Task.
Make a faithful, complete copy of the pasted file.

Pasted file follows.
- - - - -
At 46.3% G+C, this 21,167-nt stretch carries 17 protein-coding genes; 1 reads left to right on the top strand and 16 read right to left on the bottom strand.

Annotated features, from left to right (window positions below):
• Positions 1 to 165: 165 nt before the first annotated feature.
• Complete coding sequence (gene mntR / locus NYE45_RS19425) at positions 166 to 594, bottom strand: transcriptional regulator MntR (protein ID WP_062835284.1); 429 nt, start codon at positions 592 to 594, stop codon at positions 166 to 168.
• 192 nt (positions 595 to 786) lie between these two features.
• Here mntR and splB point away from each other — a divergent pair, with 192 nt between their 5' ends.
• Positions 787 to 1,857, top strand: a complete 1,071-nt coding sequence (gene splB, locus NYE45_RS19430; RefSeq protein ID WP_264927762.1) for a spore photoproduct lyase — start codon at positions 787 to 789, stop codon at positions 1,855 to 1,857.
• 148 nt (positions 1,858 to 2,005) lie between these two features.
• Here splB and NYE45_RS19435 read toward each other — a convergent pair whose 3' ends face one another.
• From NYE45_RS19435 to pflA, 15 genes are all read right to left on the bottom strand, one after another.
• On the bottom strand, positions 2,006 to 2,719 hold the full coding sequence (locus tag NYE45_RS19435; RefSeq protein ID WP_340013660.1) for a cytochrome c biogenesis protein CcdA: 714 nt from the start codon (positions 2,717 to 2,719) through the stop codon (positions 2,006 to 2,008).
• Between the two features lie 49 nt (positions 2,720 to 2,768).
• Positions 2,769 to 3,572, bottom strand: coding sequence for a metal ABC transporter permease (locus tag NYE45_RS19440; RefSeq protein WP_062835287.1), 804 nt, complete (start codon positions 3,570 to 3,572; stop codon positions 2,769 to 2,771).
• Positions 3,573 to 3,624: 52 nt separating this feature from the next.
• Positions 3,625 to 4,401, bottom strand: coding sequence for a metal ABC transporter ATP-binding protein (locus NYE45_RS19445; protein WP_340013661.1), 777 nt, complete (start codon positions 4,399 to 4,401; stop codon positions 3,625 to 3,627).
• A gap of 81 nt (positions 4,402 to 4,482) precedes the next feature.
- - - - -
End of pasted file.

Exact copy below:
At 46.3% G+C, this 21,167-nt stretch carries 17 protein-coding genes; 1 reads left to right on the top strand and 16 read right to left on the bottom strand.

Annotated features, from left to right (window positions below):
• Positions 1 to 165: 165 nt before the first annotated feature.
• Complete coding sequence (gene mntR / locus NYE45_RS19425) at positions 166 to 594, bottom strand: transcriptional regulator MntR (protein ID WP_062835284.1); 429 nt, start codon at positions 592 to 594, stop codon at positions 166 to 168.
• 192 nt (positions 595 to 786) lie between these two features.
• Here mntR and splB point away from each other — a divergent pair, with 192 nt between their 5' ends.
• Positions 787 to 1,857, top strand: a complete 1,071-nt coding sequence (gene splB, locus NYE45_RS19430; RefSeq protein ID WP_264927762.1) for a spore photoproduct lyase — start codon at positions 787 to 789, stop codon at positions 1,855 to 1,857.
• 148 nt (positions 1,858 to 2,005) lie between these two features.
• Here splB and NYE45_RS19435 read toward each other — a convergent pair whose 3' ends face one another.
• From NYE45_RS19435 to pflA, 15 genes are all read right to left on the bottom strand, one after another.
• On the bottom strand, positions 2,006 to 2,719 hold the full coding sequence (locus tag NYE45_RS19435; RefSeq protein ID WP_340013660.1) for a cytochrome c biogenesis protein CcdA: 714 nt from the start codon (positions 2,717 to 2,719) through the stop codon (positions 2,006 to 2,008).
• Between the two features lie 49 nt (positions 2,720 to 2,768).
• Positions 2,769 to 3,572, bottom strand: coding sequence for a metal ABC transporter permease (locus tag NYE45_RS19440; RefSeq protein WP_062835287.1), 804 nt, complete (start codon positions 3,570 to 3,572; stop codon positions 2,769 to 2,771).
• Positions 3,573 to 3,624: 52 nt separating this feature from the next.
• Positions 3,625 to 4,401, bottom strand: coding sequence for a metal ABC transporter ATP-binding protein (locus NYE45_RS19445; protein WP_340013661.1), 777 nt, complete (start codon positions 4,399 to 4,401; stop codon positions 3,625 to 3,627).
• A gap of 81 nt (positions 4,402 to 4,482) precedes the next feature.